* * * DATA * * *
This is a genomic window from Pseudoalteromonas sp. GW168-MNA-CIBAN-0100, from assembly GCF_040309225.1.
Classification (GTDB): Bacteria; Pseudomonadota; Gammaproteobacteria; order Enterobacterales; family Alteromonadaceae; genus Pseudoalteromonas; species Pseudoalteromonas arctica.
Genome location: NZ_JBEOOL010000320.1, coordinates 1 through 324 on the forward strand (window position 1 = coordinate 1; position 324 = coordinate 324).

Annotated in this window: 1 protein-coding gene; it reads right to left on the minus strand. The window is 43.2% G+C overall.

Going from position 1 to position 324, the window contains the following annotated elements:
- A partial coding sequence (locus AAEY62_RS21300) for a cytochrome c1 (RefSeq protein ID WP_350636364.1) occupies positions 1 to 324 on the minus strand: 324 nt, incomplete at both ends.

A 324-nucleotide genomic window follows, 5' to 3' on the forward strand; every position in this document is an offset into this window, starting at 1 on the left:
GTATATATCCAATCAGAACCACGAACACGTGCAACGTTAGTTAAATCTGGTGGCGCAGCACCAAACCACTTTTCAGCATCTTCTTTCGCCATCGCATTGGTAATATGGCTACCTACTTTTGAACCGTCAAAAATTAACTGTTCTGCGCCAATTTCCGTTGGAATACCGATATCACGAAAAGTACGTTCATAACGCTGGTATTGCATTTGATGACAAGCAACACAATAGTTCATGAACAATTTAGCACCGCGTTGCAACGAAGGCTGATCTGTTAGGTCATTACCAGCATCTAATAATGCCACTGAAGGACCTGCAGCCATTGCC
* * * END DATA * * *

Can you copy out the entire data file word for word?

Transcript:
This is a genomic window from Pseudoalteromonas sp. GW168-MNA-CIBAN-0100, from assembly GCF_040309225.1.
Classification (GTDB): Bacteria; Pseudomonadota; Gammaproteobacteria; order Enterobacterales; family Alteromonadaceae; genus Pseudoalteromonas; species Pseudoalteromonas arctica.
Genome location: NZ_JBEOOL010000320.1, coordinates 1 through 324 on the forward strand (window position 1 = coordinate 1; position 324 = coordinate 324).

Annotated in this window: 1 protein-coding gene; it reads right to left on the minus strand. The window is 43.2% G+C overall.

Going from position 1 to position 324, the window contains the following annotated elements:
- A partial coding sequence (locus AAEY62_RS21300) for a cytochrome c1 (RefSeq protein ID WP_350636364.1) occupies positions 1 to 324 on the minus strand: 324 nt, incomplete at both ends.

A 324-nucleotide genomic window follows, 5' to 3' on the forward strand; every position in this document is an offset into this window, starting at 1 on the left:
GTATATATCCAATCAGAACCACGAACACGTGCAACGTTAGTTAAATCTGGTGGCGCAGCACCAAACCACTTTTCAGCATCTTCTTTCGCCATCGCATTGGTAATATGGCTACCTACTTTTGAACCGTCAAAAATTAACTGTTCTGCGCCAATTTCCGTTGGAATACCGATATCACGAAAAGTACGTTCATAACGCTGGTATTGCATTTGATGACAAGCAACACAATAGTTCATGAACAATTTAGCACCGCGTTGCAACGAAGGCTGATCTGTTAGGTCATTACCAGCATCTAATAATGCCACTGAAGGACCTGCAGCCATTGCC